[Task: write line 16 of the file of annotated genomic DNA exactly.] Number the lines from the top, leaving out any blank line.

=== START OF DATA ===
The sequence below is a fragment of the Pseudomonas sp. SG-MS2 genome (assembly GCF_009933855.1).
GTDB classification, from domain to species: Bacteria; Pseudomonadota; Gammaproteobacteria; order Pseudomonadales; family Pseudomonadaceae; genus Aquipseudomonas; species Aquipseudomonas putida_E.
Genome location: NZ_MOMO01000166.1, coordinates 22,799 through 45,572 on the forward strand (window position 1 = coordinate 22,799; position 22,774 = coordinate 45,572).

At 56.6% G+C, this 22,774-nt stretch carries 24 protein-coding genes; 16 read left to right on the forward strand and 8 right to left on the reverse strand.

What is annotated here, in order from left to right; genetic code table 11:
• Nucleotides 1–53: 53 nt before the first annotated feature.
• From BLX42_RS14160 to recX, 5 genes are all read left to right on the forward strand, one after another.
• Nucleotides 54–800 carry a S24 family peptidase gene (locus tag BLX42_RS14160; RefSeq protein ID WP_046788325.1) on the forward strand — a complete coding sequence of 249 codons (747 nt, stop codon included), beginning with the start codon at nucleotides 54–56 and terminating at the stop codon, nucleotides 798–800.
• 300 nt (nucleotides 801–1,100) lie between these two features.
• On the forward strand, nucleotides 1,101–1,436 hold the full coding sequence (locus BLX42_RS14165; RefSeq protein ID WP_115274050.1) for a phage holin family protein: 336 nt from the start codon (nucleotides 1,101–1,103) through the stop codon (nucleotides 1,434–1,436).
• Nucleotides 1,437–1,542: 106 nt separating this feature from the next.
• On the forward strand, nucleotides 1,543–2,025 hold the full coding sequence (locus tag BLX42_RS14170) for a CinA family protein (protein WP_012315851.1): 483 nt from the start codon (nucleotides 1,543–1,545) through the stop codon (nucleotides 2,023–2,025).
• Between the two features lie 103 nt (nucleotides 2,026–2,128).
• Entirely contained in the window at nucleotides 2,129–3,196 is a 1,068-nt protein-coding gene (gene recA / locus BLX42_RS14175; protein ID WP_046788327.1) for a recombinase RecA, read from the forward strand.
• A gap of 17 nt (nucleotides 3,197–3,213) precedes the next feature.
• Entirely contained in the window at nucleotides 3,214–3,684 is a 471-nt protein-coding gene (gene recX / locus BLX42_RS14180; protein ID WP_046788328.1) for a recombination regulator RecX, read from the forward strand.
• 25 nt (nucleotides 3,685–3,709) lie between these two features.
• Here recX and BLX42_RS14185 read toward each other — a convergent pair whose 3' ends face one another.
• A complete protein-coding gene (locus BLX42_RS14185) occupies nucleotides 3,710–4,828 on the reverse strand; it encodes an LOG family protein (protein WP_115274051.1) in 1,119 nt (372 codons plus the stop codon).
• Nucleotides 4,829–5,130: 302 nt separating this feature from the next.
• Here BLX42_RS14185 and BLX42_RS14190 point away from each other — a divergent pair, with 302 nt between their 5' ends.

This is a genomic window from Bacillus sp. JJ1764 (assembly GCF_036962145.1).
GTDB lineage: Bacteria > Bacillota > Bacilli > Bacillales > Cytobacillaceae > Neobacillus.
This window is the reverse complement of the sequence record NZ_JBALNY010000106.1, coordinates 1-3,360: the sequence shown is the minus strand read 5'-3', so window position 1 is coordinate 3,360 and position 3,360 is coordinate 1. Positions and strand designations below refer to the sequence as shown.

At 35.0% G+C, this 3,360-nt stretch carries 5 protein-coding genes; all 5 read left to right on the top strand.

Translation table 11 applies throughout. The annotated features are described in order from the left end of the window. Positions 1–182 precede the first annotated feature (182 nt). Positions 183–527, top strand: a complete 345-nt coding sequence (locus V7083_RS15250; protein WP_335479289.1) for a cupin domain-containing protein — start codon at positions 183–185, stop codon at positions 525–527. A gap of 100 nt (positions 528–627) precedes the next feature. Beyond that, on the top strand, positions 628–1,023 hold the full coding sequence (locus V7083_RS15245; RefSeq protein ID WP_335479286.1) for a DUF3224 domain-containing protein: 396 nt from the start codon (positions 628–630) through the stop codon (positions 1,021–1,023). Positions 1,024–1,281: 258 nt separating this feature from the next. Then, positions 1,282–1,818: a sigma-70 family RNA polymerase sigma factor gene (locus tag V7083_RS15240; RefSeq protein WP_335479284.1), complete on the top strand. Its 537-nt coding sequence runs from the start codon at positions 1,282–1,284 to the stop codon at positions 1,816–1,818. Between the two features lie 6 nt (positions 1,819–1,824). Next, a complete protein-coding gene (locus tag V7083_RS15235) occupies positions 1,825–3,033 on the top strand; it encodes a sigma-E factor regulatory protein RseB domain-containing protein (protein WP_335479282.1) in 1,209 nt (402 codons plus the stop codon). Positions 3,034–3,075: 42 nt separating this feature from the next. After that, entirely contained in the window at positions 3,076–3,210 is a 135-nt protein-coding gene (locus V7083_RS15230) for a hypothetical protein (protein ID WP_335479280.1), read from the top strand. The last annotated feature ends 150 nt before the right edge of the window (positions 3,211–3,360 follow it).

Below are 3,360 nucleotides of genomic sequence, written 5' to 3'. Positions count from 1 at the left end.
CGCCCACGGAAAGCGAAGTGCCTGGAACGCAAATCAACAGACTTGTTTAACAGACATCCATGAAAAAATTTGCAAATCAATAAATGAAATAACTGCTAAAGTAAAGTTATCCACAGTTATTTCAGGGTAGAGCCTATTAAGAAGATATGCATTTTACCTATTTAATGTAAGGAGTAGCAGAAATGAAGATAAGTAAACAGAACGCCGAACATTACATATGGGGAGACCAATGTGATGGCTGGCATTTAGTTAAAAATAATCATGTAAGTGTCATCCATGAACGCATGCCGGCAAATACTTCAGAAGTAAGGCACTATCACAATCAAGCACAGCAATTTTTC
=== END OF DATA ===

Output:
• Entirely contained in the window at nucleotides 3,214–3,684 is a 471-nt protein-coding gene (gene recX / locus BLX42_RS14180; protein ID WP_046788328.1) for a recombination regulator RecX, read from the forward strand.